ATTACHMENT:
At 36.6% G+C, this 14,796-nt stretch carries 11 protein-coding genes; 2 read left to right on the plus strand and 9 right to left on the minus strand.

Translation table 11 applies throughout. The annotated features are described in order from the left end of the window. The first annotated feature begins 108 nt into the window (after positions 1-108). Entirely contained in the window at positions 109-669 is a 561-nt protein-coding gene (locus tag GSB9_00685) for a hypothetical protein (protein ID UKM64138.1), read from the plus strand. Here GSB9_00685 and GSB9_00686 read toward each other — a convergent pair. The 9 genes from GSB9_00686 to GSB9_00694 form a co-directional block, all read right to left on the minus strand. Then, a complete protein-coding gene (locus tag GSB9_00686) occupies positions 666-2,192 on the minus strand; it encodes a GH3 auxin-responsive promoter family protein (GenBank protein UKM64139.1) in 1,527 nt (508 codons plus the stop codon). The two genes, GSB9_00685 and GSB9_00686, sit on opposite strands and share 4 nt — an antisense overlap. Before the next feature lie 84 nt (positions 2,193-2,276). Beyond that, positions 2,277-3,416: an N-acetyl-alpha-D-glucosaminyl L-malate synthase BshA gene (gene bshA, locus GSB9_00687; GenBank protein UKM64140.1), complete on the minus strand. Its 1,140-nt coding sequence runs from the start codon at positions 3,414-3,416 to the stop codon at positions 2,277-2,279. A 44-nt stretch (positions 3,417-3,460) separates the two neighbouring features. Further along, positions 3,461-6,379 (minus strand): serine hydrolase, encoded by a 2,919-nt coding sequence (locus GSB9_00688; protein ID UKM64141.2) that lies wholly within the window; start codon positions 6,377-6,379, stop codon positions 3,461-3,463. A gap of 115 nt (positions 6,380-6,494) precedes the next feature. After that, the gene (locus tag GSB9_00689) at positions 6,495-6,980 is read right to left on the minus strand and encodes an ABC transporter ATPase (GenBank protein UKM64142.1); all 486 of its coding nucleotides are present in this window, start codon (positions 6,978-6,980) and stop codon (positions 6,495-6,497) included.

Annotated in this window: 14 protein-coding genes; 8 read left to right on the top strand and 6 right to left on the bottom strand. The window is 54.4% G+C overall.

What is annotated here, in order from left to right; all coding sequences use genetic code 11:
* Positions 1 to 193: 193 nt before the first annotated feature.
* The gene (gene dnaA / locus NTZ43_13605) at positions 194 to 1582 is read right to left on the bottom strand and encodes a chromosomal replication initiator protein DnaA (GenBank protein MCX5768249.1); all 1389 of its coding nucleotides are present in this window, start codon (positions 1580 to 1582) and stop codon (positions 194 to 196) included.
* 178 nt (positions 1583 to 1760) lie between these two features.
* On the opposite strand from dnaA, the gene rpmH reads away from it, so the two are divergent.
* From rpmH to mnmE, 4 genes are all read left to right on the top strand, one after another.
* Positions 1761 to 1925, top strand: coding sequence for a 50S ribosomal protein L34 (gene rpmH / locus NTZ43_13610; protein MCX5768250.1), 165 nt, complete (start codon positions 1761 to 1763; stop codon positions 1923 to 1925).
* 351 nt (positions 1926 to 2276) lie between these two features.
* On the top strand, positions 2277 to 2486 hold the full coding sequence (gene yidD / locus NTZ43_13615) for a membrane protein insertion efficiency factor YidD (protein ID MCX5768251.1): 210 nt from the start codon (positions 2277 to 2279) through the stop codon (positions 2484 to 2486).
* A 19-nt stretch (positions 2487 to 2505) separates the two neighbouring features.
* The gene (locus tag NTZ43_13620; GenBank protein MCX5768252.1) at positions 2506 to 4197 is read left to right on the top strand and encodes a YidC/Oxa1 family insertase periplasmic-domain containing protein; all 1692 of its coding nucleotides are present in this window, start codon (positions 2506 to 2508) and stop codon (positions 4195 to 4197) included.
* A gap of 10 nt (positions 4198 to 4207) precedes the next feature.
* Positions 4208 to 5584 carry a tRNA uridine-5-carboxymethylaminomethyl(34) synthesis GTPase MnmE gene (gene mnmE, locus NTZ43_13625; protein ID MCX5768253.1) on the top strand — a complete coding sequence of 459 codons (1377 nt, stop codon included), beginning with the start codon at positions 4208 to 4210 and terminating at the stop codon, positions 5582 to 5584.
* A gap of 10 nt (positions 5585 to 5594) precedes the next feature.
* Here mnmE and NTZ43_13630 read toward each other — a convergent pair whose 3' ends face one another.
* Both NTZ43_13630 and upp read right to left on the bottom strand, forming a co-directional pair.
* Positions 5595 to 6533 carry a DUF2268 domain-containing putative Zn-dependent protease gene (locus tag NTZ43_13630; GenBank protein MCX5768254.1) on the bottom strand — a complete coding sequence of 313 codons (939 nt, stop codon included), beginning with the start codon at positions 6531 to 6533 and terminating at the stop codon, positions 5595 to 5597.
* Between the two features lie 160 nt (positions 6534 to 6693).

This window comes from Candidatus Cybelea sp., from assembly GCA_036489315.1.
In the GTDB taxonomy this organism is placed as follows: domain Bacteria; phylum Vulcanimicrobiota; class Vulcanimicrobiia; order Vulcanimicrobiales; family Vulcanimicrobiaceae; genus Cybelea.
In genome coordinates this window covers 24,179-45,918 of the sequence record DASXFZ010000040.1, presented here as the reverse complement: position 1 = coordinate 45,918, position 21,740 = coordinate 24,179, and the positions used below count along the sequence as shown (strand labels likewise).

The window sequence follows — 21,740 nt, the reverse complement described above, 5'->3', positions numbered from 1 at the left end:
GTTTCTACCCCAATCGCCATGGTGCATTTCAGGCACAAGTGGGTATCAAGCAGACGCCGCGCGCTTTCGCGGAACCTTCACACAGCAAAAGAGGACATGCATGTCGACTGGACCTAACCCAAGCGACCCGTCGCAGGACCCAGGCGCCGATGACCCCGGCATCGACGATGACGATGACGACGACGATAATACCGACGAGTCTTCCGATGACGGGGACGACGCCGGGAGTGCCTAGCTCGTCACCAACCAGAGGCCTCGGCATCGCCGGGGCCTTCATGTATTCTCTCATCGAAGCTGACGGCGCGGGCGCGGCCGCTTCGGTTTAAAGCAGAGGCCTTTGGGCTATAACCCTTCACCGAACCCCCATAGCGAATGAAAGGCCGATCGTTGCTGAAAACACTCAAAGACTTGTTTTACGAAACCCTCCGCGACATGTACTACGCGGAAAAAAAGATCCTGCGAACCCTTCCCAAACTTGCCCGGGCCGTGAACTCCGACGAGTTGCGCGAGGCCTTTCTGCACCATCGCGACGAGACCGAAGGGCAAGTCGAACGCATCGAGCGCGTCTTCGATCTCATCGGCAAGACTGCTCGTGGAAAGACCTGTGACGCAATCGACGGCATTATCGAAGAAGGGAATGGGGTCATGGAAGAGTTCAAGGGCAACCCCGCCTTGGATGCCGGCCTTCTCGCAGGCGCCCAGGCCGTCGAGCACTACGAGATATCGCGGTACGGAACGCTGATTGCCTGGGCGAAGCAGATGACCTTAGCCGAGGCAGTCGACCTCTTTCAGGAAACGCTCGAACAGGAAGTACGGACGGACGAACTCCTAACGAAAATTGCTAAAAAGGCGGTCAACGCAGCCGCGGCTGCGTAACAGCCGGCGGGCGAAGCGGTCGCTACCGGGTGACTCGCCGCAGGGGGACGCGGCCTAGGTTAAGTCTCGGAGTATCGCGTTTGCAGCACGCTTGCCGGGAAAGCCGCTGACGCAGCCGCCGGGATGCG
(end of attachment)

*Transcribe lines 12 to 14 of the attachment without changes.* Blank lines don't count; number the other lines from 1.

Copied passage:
* On the top strand, positions 2277 to 2486 hold the full coding sequence (gene yidD / locus NTZ43_13615) for a membrane protein insertion efficiency factor YidD (protein ID MCX5768251.1): 210 nt from the start codon (positions 2277 to 2279) through the stop codon (positions 2484 to 2486).
* A 19-nt stretch (positions 2487 to 2505) separates the two neighbouring features.
* The gene (locus tag NTZ43_13620; GenBank protein MCX5768252.1) at positions 2506 to 4197 is read left to right on the top strand and encodes a YidC/Oxa1 family insertase periplasmic-domain containing protein; all 1692 of its coding nucleotides are present in this window, start codon (positions 2506 to 2508) and stop codon (positions 4195 to 4197) included.